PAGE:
Is this study shocking? Not at all. Alarming? You bet. Especially now that summer is here and all those hours our teens spent studying — on screens, ironically — are now free for different kinds of screengrabs. Maybe you’ve been a proactive parent who’s already set limits on screen time, or maybe you’re the one who valiantly gave that a try but gave up and recently joined your teen daughter on a binge of all 81 episodes of Jane The Virgin (cough, cough), but wherever you stand on the very real issue of screen addiction, I think we can all agree that offering our teens alternatives is a smart idea, and summer is the perfect opportunity to think outside the box and give some new ideas a try.
Here’s a list of 10 screen-free activities to get even the most baked couch potato up, out the door, and even moving this summer. Sure, they may seem obvious, but I bet if you try to do just one of them without posting photos online, it makes each of them a bona fide challenge.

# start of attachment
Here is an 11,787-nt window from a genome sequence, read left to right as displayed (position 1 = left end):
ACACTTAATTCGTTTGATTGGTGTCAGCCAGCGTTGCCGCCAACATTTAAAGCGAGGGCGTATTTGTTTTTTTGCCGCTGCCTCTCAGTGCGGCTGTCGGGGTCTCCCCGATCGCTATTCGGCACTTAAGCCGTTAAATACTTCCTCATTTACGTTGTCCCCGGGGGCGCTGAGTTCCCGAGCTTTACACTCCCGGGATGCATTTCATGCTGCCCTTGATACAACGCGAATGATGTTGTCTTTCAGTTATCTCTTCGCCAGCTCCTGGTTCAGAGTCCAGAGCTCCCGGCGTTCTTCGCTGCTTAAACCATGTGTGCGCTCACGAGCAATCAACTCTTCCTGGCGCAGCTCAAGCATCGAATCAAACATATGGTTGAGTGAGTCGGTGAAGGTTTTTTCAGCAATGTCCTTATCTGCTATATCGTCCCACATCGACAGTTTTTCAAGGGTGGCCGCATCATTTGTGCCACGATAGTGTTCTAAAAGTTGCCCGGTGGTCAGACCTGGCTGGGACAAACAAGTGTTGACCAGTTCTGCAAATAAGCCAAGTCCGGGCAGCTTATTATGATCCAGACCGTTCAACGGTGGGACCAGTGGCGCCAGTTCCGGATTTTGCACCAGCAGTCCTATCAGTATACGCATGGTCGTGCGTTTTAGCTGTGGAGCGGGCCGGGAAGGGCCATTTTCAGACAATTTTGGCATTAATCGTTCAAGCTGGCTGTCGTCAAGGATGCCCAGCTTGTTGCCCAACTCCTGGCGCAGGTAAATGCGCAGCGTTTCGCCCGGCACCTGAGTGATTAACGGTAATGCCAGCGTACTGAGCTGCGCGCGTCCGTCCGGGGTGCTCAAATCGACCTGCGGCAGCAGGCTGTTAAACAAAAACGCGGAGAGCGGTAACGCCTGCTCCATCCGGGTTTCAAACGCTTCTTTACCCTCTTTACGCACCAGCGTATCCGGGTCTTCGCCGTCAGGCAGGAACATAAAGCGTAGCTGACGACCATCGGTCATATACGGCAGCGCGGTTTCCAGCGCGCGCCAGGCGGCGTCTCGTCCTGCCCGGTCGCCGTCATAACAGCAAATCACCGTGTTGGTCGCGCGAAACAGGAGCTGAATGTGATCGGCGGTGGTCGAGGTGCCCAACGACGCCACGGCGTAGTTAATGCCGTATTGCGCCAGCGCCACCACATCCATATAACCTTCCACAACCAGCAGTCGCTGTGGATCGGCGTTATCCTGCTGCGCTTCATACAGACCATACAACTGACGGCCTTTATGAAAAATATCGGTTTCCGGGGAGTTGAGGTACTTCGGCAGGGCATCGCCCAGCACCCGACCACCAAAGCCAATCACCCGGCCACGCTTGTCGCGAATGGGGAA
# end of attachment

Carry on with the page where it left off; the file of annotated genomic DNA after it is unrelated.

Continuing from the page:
10 Fun Things to Do With Your Teen This Summer
Big names in big venues or local artists playing in local parks, taking in live music together is always memory making. Especially when you sing along, loudly.
2. Entering a race and training together
From 5Ks to mud runs to walking for a local pet shelter, most cities have multiple opportunities to get out and get moving for a good cause, or simply for fun. Training together for the big event is also quality time, not to mention all the hours your teen will be fetching ice packs and heating pads for you.
Marathon Kids is a terrific organization with the mission to get kids moving. This summer they have a “Walk and Talk Challenge,” a program designed to build communication while logging 26 miles together over the course of the summer. When you register, you’ll even receive conversation topics to make things easier. (I wonder if “why can’t I run a mile anymore without feeling like vomiting” is one of them?) Visit marathonkids.org for more information.